You Can't Make a Silk Purse Out of a Sow's Ear

I cannot overemphasize how important it is to critically assess the worth of the hypotheses being tested within any study based upon a two-way ANOVA. No matter how good the study may be from a statistical perspective and no matter how clear the research report is, the study cannot possibly make a contribution unless the questions being dealt with are interesting. In other words, the research questions that prompt the investigator to select the factors and levels of the two-way ANOVA must be worth answering and must have no clear answer before the study is conducted. If these things do not hold true, then the study has a fatal flaw in its foundation that cannot be overcome by large sample sizes, rigorous alpha levels, high reliability and validity estimates, impressive F-ratios that are statistically significant, elaborate post hoc analyses, tests of assumptions, and power analyses. The old saying that "you can't make a silk purse from a sow's ear" is as relevant here as anywhere else.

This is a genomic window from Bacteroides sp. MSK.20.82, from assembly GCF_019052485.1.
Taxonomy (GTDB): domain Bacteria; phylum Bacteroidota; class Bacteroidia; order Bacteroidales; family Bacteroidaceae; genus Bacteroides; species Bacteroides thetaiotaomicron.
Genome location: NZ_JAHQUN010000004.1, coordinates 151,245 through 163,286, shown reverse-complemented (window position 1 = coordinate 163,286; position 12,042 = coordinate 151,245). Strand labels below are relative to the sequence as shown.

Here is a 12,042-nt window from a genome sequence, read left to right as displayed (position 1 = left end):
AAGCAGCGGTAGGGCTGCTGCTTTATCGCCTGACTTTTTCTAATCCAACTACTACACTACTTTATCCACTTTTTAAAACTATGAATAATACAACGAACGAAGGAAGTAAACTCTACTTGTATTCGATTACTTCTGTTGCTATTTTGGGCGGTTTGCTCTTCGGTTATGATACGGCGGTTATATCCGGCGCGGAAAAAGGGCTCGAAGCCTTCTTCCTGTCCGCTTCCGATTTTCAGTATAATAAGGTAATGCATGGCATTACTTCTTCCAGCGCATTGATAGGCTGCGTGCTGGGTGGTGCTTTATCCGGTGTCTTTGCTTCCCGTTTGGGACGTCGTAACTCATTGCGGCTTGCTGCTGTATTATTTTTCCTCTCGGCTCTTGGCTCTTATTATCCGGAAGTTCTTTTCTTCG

(From Chapter 13, p. 342)

Copyright © 2012

Schuyler W. Huck
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